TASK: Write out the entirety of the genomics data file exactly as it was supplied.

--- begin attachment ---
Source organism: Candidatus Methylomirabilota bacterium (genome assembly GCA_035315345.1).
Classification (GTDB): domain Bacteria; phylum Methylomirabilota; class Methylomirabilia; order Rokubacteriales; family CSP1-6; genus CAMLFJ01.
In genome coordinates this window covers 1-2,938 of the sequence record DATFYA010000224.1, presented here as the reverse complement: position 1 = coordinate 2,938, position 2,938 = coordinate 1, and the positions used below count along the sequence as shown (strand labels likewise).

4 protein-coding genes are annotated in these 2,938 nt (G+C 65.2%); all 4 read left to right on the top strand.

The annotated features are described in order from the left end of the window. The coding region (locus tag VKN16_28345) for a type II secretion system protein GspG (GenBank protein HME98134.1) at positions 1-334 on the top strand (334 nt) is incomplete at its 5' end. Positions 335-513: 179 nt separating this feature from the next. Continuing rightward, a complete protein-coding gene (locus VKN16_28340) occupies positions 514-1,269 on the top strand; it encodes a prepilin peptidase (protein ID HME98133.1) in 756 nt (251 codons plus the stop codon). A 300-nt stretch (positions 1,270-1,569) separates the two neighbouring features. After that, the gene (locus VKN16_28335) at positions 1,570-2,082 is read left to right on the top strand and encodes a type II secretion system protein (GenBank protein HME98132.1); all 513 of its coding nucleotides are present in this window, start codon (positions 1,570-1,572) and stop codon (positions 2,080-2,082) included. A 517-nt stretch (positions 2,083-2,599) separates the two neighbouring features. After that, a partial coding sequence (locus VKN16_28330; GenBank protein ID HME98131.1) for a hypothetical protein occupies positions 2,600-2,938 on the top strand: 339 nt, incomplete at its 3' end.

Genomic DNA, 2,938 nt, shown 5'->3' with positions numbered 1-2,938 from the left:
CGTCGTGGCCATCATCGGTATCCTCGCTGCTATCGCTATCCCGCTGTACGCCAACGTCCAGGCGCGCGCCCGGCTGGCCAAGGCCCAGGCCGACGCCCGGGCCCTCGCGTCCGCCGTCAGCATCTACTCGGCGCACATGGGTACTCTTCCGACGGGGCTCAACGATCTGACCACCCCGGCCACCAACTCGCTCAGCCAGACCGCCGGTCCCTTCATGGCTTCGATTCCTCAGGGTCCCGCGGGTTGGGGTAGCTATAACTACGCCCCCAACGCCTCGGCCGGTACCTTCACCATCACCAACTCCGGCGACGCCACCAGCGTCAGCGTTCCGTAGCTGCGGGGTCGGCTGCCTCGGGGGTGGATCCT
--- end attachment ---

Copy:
Source organism: Candidatus Methylomirabilota bacterium (genome assembly GCA_035315345.1).
Classification (GTDB): domain Bacteria; phylum Methylomirabilota; class Methylomirabilia; order Rokubacteriales; family CSP1-6; genus CAMLFJ01.
In genome coordinates this window covers 1-2,938 of the sequence record DATFYA010000224.1, presented here as the reverse complement: position 1 = coordinate 2,938, position 2,938 = coordinate 1, and the positions used below count along the sequence as shown (strand labels likewise).

4 protein-coding genes are annotated in these 2,938 nt (G+C 65.2%); all 4 read left to right on the top strand.

The annotated features are described in order from the left end of the window. The coding region (locus tag VKN16_28345) for a type II secretion system protein GspG (GenBank protein HME98134.1) at positions 1-334 on the top strand (334 nt) is incomplete at its 5' end. Positions 335-513: 179 nt separating this feature from the next. Continuing rightward, a complete protein-coding gene (locus VKN16_28340) occupies positions 514-1,269 on the top strand; it encodes a prepilin peptidase (protein ID HME98133.1) in 756 nt (251 codons plus the stop codon). A 300-nt stretch (positions 1,270-1,569) separates the two neighbouring features. After that, the gene (locus VKN16_28335) at positions 1,570-2,082 is read left to right on the top strand and encodes a type II secretion system protein (GenBank protein HME98132.1); all 513 of its coding nucleotides are present in this window, start codon (positions 1,570-1,572) and stop codon (positions 2,080-2,082) included. A 517-nt stretch (positions 2,083-2,599) separates the two neighbouring features. After that, a partial coding sequence (locus VKN16_28330; GenBank protein ID HME98131.1) for a hypothetical protein occupies positions 2,600-2,938 on the top strand: 339 nt, incomplete at its 3' end.

Genomic DNA, 2,938 nt, shown 5'->3' with positions numbered 1-2,938 from the left:
CGTCGTGGCCATCATCGGTATCCTCGCTGCTATCGCTATCCCGCTGTACGCCAACGTCCAGGCGCGCGCCCGGCTGGCCAAGGCCCAGGCCGACGCCCGGGCCCTCGCGTCCGCCGTCAGCATCTACTCGGCGCACATGGGTACTCTTCCGACGGGGCTCAACGATCTGACCACCCCGGCCACCAACTCGCTCAGCCAGACCGCCGGTCCCTTCATGGCTTCGATTCCTCAGGGTCCCGCGGGTTGGGGTAGCTATAACTACGCCCCCAACGCCTCGGCCGGTACCTTCACCATCACCAACTCCGGCGACGCCACCAGCGTCAGCGTTCCGTAGCTGCGGGGTCGGCTGCCTCGGGGGTGGATCCT